In particular, travellers should confirm that their policy covers trip cancellation and COVID-19-related health emergencies, said Will McAleer, Executive Director of THIA.

“The key thing to look for is will your policy cover you if there’s a travel advisory to avoid all non-essential travel,” he said.

According to McAleer, most insurance providers will not currently cover trip interruptions that happen before you leave and are a direct impact of the pandemic.

In addition, many providers will likely make changes to how much compensation you’re entitled to for common claims.

He said many insurance providers have lower maximum payout amounts for issues related to COVID-19, and may only pay a small per diem in certain scenarios, rather than a large overall amount.

For example, he said some insurance providers capped per diem payments at around $150 for people who get COVID-19 and incur expenses related to quarantine measures and testing.

One way to maximize what you’re entitled to is by getting vaccinated, McAleer said.

The travel association said some insurance companies are already mandating different maximum payouts for people based on their vaccination status. McAleer said one insurance agency he knows of has a maximum payout of $5 million for a COVID-19 related medical emergency for fully vaccinated clients, compared to only a $1 million payout for those who aren’t.

Even if you do your due diligence, consumers should expect to have to pay some money out of pocket if their trip is disrupted, said Ian Lee, an associate professor at Carleton University’s Sprott School of Business. 

“There’s lots of fine print restrictions,” said Lee. 

“Anyone who says, ‘I just want to be completely insured so if I go abroad I don’t lose a penny to get back home,’ I think that’s an expectation that’s not valid.”

He said travellers should be aware that insurance companies can change their policies on a whim, and said those companies need to protect themselves from taking on too much risk.

According to Lee, the top risk facing travellers is the threat of border closures that spark a mad rush to change flights and get back home.

Both McAleer and Lee say they expect travel insurance will start returning to normal when there is more certainty around the end of the pandemic, and when countries lift their travel advisories. 

McAleer said consumers should also carefully consider where they decide to spend their holiday, since the

Travellers arrive at Terminal 3 at Pearson Airport in Toronto on Feb. 22, 2021. Experts say Canadians looking to head abroad once border restrictions ease should pay close attention to what their travel insurance will and will not cover.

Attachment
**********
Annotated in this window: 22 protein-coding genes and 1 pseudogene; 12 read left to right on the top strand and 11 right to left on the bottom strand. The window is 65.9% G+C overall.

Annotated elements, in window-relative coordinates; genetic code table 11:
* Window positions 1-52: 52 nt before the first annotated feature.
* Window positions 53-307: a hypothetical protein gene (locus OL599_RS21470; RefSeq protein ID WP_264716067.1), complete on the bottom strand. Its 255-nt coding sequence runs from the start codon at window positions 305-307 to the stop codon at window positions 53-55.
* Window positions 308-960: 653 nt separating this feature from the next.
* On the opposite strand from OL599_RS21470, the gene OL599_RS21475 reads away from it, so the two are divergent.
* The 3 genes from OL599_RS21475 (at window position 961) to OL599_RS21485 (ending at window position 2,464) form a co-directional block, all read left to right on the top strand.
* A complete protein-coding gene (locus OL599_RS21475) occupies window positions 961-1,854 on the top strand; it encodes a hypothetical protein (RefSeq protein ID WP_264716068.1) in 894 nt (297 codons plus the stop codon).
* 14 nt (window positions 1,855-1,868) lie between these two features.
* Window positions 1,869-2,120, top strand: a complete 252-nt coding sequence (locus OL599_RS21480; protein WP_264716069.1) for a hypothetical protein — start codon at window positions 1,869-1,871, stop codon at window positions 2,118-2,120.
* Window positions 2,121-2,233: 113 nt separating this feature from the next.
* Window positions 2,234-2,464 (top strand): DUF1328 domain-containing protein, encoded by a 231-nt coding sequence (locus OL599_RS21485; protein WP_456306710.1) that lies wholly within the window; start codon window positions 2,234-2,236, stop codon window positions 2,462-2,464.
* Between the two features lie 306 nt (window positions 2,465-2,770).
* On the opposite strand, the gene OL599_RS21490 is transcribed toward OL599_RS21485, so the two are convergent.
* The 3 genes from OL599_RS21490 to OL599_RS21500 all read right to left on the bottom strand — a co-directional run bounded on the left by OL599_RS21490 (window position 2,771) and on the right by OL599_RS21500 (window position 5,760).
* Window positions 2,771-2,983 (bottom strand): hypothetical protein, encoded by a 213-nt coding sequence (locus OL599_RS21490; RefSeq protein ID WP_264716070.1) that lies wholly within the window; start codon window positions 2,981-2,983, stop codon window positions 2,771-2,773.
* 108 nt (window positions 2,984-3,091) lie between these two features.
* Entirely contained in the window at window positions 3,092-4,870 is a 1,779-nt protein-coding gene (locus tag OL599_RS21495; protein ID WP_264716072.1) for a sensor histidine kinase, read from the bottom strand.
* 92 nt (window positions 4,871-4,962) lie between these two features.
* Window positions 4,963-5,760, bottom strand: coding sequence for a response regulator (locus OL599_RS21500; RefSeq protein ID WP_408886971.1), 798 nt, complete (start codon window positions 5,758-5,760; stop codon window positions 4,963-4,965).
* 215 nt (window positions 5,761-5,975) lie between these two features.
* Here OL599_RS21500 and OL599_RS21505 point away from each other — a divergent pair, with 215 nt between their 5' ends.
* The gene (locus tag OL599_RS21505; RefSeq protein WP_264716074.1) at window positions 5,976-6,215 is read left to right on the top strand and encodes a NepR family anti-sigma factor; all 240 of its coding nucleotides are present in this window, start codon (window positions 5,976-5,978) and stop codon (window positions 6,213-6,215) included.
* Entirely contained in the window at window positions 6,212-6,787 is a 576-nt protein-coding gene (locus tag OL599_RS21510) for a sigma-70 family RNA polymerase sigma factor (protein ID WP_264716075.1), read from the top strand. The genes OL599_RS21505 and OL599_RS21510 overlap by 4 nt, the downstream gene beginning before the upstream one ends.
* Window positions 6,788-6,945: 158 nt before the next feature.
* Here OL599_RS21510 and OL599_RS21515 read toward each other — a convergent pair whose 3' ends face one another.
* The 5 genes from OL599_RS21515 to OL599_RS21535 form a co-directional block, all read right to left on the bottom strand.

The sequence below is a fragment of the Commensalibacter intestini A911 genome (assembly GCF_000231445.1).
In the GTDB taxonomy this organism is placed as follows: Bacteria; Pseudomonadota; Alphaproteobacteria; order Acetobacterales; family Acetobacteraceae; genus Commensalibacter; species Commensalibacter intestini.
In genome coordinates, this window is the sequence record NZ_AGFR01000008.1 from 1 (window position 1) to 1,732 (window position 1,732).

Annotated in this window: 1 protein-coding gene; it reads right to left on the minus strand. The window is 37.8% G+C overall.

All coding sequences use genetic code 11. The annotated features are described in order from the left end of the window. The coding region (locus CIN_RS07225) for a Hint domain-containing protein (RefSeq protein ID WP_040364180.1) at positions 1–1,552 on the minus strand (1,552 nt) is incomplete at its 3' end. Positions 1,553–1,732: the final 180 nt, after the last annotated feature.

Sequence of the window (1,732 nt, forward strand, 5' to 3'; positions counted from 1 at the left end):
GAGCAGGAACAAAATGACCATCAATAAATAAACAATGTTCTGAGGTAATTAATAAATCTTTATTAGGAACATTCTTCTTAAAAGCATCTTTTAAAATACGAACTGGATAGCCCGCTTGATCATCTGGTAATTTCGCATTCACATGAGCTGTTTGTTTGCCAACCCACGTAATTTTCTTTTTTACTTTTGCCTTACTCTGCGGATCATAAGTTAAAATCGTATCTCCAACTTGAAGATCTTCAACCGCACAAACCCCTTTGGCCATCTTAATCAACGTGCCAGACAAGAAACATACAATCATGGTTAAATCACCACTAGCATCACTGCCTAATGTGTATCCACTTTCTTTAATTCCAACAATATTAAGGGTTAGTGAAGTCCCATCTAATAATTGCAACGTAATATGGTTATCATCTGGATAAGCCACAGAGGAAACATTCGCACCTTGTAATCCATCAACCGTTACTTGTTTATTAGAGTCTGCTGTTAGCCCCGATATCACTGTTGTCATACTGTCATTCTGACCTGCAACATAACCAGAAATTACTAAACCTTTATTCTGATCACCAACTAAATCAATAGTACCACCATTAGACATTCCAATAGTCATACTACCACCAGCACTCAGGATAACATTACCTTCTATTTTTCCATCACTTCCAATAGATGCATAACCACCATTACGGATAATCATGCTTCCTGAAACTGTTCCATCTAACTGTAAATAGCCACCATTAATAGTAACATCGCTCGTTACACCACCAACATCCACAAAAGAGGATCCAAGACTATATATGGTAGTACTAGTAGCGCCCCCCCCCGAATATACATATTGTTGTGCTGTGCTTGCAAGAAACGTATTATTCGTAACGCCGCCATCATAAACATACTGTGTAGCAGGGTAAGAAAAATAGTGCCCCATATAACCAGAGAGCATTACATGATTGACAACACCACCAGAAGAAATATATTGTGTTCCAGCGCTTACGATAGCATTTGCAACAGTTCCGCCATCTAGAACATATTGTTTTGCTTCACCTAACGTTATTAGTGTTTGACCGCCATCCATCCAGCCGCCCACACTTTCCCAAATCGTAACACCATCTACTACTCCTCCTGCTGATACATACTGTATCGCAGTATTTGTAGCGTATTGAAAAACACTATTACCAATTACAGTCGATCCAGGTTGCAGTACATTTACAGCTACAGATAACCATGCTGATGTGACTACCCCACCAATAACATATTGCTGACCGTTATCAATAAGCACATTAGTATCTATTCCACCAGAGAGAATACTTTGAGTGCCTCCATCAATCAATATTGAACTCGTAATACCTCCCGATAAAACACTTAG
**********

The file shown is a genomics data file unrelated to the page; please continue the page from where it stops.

Frank Gunn/The Canadian Press

Canadians who are eager to be part of the first wave of travellers to head abroad once border restrictions ease should pay close attention to what their travel insurance will and will not cover, experts say.

There may be many exemptions in coverage at the moment since the Canadian government is still advising against non-essential travel to all foreign countries, the Travel Health Insurance Association of Canada said.

In particular, travellers should confirm that their policy covers trip cancellation and COVID-19-related health emergencies, said Will McAleer, executive director of THIA.

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Canada’s quarantine hotels, provinces’ border rules: What you need to know about travel

“The key thing to look for is will your policy cover you if there’s a travel advisory to avoid all non-essential travel,” he said.

According to McAleer, most insurance providers will not currently cover trip interruptions that happen before you leave and are a direct impact of the pandemic.

In addition, many providers will likely make changes to how much compensation you’re entitled to for common claims.

He said many insurance providers have lower maximum payout amounts for issues related to COVID-19, and may only pay a small per diem in certain scenarios, rather than a large overall amount.

For example, he said some insurance providers capped per diem payments at around $150 for people who get COVID-19 and incur expenses related to quarantine measures and testing.

One way to maximize what you’re entitled to is by getting vaccinated, McAleer said.